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5 Ways to Perfect Your Facebook Welcome Image

  |  February 8, 2012   |  Comments

What does your Facebook page say about your brand?

Facebook is on target to reach over one billion users this year. For brands, a Facebook page is the window standing between the one billion users and the experience a brand can offer, so it better look inviting and send the right messages about what can be experienced there.

Many brands think that simply creating a Facebook page, sticking a logo on it, and writing a short introduction is enough to connect with an audience. That's wrong. The ways to make your brand page stand out from the crowd are many and diverse. Here are some easy-to-execute tips and tricks for making your brand page a little more enticing to two billion (or so) eyeballs. And some examples of what not to do as well.

Tip: Customize It

An important way to make your brand stand out is to create a custom welcome image that displays messaging to users who have not yet "Liked" your brand.

Don't think your brand needs one? Think again. When a user visits your Facebook page, she may see your wall but that's not enough. A custom welcome image is a necessary form of communication. It's the first connection between your brand and potential new fans who haven't formed a strong opinion about your brand. It informs them about the benefits of "Liking" your page and joining your brand's community.

The more potential fans are educated about why they should "Like" you on Facebook, the higher percentage that will do so. The result is more fans and a bigger presence on Facebook. And, according to our very own Justin Kistner, fans have a seven times greater click-through rate when you target advertising to existing fans versus strangers.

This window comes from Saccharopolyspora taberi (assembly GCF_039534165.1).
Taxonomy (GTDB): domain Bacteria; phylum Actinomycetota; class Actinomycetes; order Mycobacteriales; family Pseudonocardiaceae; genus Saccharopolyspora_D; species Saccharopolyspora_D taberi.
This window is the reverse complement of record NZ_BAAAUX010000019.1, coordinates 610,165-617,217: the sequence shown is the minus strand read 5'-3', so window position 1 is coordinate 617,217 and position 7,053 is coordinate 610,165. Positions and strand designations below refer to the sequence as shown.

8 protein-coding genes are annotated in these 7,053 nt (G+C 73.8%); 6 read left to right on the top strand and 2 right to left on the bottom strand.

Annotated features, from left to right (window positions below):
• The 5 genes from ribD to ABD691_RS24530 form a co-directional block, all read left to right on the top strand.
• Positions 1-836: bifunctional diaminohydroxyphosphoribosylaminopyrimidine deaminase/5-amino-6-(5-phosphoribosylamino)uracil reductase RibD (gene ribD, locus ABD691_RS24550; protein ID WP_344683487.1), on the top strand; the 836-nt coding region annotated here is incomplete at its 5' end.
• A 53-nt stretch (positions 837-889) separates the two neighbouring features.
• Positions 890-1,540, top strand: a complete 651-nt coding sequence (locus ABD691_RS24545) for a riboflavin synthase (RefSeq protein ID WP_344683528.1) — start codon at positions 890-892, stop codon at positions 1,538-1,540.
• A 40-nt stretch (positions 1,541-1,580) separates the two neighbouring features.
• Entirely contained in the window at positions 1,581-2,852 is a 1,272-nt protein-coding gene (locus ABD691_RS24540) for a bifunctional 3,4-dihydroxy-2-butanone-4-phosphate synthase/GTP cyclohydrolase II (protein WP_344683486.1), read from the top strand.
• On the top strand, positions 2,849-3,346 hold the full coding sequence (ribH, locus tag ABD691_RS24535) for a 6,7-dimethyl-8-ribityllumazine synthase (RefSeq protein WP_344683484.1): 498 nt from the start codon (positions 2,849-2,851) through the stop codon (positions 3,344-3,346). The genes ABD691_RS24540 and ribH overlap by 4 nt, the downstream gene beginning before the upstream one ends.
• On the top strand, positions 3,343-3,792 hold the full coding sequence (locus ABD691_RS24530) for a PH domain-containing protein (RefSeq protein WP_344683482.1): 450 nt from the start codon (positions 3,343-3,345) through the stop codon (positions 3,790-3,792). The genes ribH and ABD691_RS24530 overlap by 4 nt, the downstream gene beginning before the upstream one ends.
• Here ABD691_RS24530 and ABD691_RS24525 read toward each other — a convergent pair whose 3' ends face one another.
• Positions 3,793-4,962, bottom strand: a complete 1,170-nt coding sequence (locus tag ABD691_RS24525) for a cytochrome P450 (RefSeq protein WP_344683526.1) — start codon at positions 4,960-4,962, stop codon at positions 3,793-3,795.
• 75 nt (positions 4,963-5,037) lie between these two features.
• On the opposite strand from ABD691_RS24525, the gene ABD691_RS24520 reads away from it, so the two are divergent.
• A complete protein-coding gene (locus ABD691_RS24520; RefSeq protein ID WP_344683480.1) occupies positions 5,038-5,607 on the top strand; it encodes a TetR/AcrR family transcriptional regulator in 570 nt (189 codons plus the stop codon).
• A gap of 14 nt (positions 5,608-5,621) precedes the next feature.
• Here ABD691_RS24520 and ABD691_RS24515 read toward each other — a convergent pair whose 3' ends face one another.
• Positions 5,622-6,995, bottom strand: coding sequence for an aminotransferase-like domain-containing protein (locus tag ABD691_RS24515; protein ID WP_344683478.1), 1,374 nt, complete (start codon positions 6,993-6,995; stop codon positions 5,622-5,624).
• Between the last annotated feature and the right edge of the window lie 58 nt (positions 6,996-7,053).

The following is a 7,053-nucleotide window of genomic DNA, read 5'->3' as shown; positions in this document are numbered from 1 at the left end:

Think of it as packaging. You spend lots of time and money making sure your brand's packaging or image communicates who you are to customers - why wouldn't you do that on your Facebook page?

Beautiful…but Flawed

Let's take a look at the Facebook presence of a brand that's all about beauty, design, and a celebration of amazing aesthetics: Project Runway.

Each week contestants compete to create the best new outfit with limited time, budget, and materials. It's one of the most popular reality shows on TV and also happens to be a favorite for my wife and me. Each week, and amazingly given the circumstances, contestants create unique and (usually) beautiful designs that capture the attention of the audience and judges - while expressing their personal style (and therefore personal brand). Guessing from the premise of the show, you would think that Project Runway would know a little something about projecting a beautiful, captivating brand presence on Facebook. Let's take a look: